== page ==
AuthorityI’ve recently blogged quite a bit on the twin subjects of biblical inspiration and inerrancy (examples are here, here, here and here). One of my Facebook friends has been asking me to follow this up with a post on authority. Denis, this one’s for you.

Before I go on, for anyone who has landed cold on this post without reading anything I’ve previously written about inspiration or inerrancy, let me sum up my position. I don’t believe the Bible is inerrant (which means “without error”); in fact, I don’t believe that’s a credible view at all. I do believe the Bible is inspired, in the sense that the Holy Spirit moved men to try to capture on paper their views of God and his relations with humankind. This means that the Bible contains a mix of voices, some of which assign characteristics and actions to God which, in reality, had nothing to do with him, and others that portray God more accurately. The ultimate and perfect portrayal of God is found in Jesus Christ.

Got it? Okay, let’s talk about authority.

Why is the subject of authority important to a discussion about scripture? The answer, perhaps, is obvious, but I’d suggest it bears thinking about nonetheless.

Authority, I would suggest, is essentially about who gets to make decisions. So, for example, in an organised society, different people and groups have differing opinions on a whole range of matters. Rather than tear ourselves apart arguing and fighting over these matters, we elect a government and vest it with the authority to make decisions, and to enforce those decisions. Authority, in this context, is shorthand for the ultimate arbiter of what is permitted and acceptable and what isn’t.

Now, it seems to me that many Christians want the Bible to function as the kind of authority described in the previous paragraph. They want it to act as the final arbiter in all potential disputes about life and faith. They believe their life and everyone else’s should be regulated by what the Bible says. This is a problem, first because there are many, many situations to which the Bible does not specifically speak. But the second and far bigger reason it’s a problem is that even where the Bible does have something relevant to say, it first has to be interpreted. Two people, each claiming to be guided by the Holy Spirit, can read even the simplest of biblical texts and come away with two different conclusions. (I wrote about this here.) Thus, whenever an appeal is made to the “authority” of the Bible to settle a dispute (whether doctrinal, ecclesiological, or whatever), the real question is whose interpretation of the Bible is going to be considered authoritative.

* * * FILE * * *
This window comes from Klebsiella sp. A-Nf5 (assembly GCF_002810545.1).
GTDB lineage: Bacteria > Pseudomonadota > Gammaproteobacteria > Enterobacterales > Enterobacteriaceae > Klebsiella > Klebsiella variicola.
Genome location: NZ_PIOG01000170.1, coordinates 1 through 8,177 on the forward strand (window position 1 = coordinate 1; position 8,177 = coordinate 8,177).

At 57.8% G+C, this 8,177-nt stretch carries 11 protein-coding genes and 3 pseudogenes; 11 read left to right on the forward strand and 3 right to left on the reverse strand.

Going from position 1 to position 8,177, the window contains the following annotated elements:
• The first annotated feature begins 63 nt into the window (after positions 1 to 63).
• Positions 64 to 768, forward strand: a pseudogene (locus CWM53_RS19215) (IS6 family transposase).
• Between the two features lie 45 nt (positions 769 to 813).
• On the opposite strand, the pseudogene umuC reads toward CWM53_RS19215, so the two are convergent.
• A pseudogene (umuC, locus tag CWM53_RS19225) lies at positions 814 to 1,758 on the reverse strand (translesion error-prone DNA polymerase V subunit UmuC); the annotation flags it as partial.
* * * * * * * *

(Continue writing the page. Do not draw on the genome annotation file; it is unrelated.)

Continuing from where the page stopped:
This line of thinking has led me to quite a striking conclusion: that in fact, those who appeal to the authority of the Bible are often, if not always, appealing to their own authority. Essentially, what they’re doing is using the Bible to validate their own opinion and make it authoritative.

Isn’t this rather a bold claim? Actually, I think it’s quite simple. If you appeal to the authority of the Bible based upon your own interpretation of it, what you’re really doing is deciding that of all the available interpretations, yours is the correct one. And if you appeal to the authority of the Bible based upon someone else’s interpretation of it (such as your pastor’s or your favourite teacher’s or author’s), what you’re really doing is deciding that of all the available interpretations, theirs is the correct one. Which, since you’ve decided you agree with them, means yours is now the correct interpretation. Either way, the bottom line is that you have the authoritative interpretation.